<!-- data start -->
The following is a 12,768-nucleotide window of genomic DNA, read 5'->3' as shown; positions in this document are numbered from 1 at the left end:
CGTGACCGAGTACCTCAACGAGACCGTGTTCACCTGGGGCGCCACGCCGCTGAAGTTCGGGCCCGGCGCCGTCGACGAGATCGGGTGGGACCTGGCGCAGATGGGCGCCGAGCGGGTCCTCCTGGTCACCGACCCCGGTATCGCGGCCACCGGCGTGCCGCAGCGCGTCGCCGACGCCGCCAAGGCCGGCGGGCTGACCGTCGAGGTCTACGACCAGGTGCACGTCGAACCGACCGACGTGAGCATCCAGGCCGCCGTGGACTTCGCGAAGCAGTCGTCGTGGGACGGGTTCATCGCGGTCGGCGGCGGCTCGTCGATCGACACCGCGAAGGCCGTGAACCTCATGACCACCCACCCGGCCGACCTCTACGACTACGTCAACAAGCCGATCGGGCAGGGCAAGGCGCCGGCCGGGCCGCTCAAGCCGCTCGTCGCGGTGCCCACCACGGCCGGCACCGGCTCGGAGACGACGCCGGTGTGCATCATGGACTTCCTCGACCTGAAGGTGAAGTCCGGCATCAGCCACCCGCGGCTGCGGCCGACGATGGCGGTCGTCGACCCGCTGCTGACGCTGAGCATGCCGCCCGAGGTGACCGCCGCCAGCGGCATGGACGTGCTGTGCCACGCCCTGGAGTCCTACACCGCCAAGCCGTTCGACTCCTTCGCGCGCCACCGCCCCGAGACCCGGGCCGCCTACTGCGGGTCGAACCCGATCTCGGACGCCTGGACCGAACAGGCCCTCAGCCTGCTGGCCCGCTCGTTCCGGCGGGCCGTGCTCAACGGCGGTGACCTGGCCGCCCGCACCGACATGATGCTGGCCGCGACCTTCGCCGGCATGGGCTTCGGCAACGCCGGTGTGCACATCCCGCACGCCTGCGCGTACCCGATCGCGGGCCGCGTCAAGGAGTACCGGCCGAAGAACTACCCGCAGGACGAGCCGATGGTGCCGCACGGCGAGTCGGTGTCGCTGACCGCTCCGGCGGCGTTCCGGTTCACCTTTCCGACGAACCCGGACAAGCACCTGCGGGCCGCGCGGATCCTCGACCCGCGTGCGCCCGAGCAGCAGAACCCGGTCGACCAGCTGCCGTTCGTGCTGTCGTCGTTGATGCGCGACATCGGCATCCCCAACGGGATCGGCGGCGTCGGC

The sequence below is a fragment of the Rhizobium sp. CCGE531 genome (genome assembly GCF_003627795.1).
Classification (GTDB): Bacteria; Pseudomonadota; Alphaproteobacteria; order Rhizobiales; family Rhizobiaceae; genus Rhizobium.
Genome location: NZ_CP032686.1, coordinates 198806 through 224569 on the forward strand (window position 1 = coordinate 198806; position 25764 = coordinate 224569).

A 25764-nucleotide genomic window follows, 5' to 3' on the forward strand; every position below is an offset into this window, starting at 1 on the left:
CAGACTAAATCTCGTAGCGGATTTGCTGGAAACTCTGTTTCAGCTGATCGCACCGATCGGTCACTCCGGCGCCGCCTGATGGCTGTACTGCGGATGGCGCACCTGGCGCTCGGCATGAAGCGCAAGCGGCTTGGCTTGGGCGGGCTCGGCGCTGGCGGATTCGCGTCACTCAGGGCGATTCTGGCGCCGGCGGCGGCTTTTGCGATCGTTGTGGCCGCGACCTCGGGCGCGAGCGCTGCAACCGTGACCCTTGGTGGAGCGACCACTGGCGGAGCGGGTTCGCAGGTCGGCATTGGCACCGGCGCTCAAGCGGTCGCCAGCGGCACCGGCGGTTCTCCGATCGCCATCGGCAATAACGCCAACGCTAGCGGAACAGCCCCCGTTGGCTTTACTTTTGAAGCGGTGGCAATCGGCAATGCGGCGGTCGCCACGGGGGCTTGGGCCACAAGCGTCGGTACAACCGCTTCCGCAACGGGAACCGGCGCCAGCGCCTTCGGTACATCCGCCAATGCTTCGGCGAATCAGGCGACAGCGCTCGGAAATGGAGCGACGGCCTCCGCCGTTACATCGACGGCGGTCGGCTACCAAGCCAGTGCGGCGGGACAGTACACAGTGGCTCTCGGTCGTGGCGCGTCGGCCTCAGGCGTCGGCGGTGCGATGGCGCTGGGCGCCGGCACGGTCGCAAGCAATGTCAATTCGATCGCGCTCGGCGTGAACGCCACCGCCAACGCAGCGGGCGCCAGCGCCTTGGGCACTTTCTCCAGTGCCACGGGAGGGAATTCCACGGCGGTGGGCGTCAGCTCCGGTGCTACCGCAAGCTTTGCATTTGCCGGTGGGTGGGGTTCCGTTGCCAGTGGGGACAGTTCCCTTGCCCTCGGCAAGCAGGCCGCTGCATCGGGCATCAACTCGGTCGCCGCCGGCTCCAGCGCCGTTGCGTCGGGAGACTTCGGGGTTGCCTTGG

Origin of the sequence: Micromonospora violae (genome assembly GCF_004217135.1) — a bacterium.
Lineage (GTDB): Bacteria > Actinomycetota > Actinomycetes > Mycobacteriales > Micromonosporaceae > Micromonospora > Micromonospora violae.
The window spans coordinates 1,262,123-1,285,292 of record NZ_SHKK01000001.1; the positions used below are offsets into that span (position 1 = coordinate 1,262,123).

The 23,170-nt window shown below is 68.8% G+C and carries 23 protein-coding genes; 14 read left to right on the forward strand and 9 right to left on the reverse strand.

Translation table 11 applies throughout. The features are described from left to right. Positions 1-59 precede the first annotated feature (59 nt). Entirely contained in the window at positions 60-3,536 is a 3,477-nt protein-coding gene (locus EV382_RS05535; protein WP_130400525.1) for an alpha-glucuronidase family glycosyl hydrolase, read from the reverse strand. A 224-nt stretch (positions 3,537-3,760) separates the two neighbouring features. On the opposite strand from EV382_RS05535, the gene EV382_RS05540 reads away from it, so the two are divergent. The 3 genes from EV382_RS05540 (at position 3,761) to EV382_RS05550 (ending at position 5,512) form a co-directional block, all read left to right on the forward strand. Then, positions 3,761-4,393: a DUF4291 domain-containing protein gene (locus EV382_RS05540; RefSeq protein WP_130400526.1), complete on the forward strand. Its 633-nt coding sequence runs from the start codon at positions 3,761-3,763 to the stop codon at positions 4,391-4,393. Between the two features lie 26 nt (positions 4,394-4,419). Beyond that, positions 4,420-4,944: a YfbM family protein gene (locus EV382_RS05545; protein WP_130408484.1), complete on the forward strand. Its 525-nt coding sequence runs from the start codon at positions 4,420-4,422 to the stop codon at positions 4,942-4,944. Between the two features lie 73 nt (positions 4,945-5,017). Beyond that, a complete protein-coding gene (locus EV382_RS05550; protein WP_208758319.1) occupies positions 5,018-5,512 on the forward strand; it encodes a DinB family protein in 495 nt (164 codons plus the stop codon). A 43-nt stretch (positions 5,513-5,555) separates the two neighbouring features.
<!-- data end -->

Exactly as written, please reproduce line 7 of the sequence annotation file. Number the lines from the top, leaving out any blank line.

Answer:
CAGACTAAATCTCGTAGCGGATTTGCTGGAAACTCTGTTTCAGCTGATCGCACCGATCGGTCACTCCGGCGCCGCCTGATGGCTGTACTGCGGATGGCGCACCTGGCGCTCGGCATGAAGCGCAAGCGGCTTGGCTTGGGCGGGCTCGGCGCTGGCGGATTCGCGTCACTCAGGGCGATTCTGGCGCCGGCGGCGGCTTTTGCGATCGTTGTGGCCGCGACCTCGGGCGCGAGCGCTGCAACCGTGACCCTTGGTGGAGCGACCACTGGCGGAGCGGGTTCGCAGGTCGGCATTGGCACCGGCGCTCAAGCGGTCGCCAGCGGCACCGGCGGTTCTCCGATCGCCATCGGCAATAACGCCAACGCTAGCGGAACAGCCCCCGTTGGCTTTACTTTTGAAGCGGTGGCAATCGGCAATGCGGCGGTCGCCACGGGGGCTTGGGCCACAAGCGTCGGTACAACCGCTTCCGCAACGGGAACCGGCGCCAGCGCCTTCGGTACATCCGCCAATGCTTCGGCGAATCAGGCGACAGCGCTCGGAAATGGAGCGACGGCCTCCGCCGTTACATCGACGGCGGTCGGCTACCAAGCCAGTGCGGCGGGACAGTACACAGTGGCTCTCGGTCGTGGCGCGTCGGCCTCAGGCGTCGGCGGTGCGATGGCGCTGGGCGCCGGCACGGTCGCAAGCAATGTCAATTCGATCGCGCTCGGCGTGAACGCCACCGCCAACGCAGCGGGCGCCAGCGCCTTGGGCACTTTCTCCAGTGCCACGGGAGGGAATTCCACGGCGGTGGGCGTCAGCTCCGGTGCTACCGCAAGCTTTGCATTTGCCGGTGGGTGGGGTTCCGTTGCCAGTGGGGACAGTTCCCTTGCCCTCGGCAAGCAGGCCGCTGCATCGGGCATCAACTCGGTCGCCGCCGGCTCCAGCGCCGTTGCGTCGGGAGACTTCGGGGTTGCCTTGG